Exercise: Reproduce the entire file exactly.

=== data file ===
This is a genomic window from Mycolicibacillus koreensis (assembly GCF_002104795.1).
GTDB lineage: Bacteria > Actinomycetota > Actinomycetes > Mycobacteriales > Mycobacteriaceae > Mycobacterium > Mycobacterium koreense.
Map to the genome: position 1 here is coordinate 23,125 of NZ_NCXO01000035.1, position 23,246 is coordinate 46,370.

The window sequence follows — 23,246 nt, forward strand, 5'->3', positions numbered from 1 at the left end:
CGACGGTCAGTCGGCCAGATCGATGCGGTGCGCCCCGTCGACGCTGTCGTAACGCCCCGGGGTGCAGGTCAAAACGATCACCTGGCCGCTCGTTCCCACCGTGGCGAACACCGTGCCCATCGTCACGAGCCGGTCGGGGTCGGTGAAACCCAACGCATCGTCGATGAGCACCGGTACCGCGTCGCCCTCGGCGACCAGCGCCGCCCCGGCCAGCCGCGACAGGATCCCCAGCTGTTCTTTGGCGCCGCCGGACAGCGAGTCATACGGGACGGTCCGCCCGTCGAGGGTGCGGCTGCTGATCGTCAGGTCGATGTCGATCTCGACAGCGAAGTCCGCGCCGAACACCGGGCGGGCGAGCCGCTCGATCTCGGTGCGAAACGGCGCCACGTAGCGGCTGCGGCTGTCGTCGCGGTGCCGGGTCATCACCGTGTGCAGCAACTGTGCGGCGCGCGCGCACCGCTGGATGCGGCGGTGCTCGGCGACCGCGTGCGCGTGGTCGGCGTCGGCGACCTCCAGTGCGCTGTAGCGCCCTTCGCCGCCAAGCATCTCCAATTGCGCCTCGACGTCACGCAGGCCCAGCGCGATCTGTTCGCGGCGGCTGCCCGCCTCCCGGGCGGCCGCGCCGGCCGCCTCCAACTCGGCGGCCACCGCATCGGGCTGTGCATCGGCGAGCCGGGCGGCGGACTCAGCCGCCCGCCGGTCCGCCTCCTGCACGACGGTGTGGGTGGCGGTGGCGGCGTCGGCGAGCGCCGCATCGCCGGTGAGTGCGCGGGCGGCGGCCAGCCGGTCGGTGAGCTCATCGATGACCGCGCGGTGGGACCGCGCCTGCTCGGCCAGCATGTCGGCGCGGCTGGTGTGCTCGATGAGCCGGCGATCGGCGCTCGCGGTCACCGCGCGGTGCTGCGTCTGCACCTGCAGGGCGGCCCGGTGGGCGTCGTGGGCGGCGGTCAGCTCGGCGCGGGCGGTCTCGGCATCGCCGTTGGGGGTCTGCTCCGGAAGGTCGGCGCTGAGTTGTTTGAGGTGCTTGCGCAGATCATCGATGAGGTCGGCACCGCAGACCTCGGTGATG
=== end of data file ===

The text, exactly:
This is a genomic window from Mycolicibacillus koreensis (assembly GCF_002104795.1).
GTDB lineage: Bacteria > Actinomycetota > Actinomycetes > Mycobacteriales > Mycobacteriaceae > Mycobacterium > Mycobacterium koreense.
Map to the genome: position 1 here is coordinate 23,125 of NZ_NCXO01000035.1, position 23,246 is coordinate 46,370.

The window sequence follows — 23,246 nt, forward strand, 5'->3', positions numbered from 1 at the left end:
CGACGGTCAGTCGGCCAGATCGATGCGGTGCGCCCCGTCGACGCTGTCGTAACGCCCCGGGGTGCAGGTCAAAACGATCACCTGGCCGCTCGTTCCCACCGTGGCGAACACCGTGCCCATCGTCACGAGCCGGTCGGGGTCGGTGAAACCCAACGCATCGTCGATGAGCACCGGTACCGCGTCGCCCTCGGCGACCAGCGCCGCCCCGGCCAGCCGCGACAGGATCCCCAGCTGTTCTTTGGCGCCGCCGGACAGCGAGTCATACGGGACGGTCCGCCCGTCGAGGGTGCGGCTGCTGATCGTCAGGTCGATGTCGATCTCGACAGCGAAGTCCGCGCCGAACACCGGGCGGGCGAGCCGCTCGATCTCGGTGCGAAACGGCGCCACGTAGCGGCTGCGGCTGTCGTCGCGGTGCCGGGTCATCACCGTGTGCAGCAACTGTGCGGCGCGCGCGCACCGCTGGATGCGGCGGTGCTCGGCGACCGCGTGCGCGTGGTCGGCGTCGGCGACCTCCAGTGCGCTGTAGCGCCCTTCGCCGCCAAGCATCTCCAATTGCGCCTCGACGTCACGCAGGCCCAGCGCGATCTGTTCGCGGCGGCTGCCCGCCTCCCGGGCGGCCGCGCCGGCCGCCTCCAACTCGGCGGCCACCGCATCGGGCTGTGCATCGGCGAGCCGGGCGGCGGACTCAGCCGCCCGCCGGTCCGCCTCCTGCACGACGGTGTGGGTGGCGGTGGCGGCGTCGGCGAGCGCCGCATCGCCGGTGAGTGCGCGGGCGGCGGCCAGCCGGTCGGTGAGCTCATCGATGACCGCGCGGTGGGACCGCGCCTGCTCGGCCAGCATGTCGGCGCGGCTGGTGTGCTCGATGAGCCGGCGATCGGCGCTCGCGGTCACCGCGCGGTGCTGCGTCTGCACCTGCAGGGCGGCCCGGTGGGCGTCGTGGGCGGCGGTCAGCTCGGCGCGGGCGGTCTCGGCATCGCCGTTGGGGGTCTGCTCCGGAAGGTCGGCGCTGAGTTGTTTGAGGTGCTTGCGCAGATCATCGATGAGGTCGGCACCGCAGACCTCGGTGATG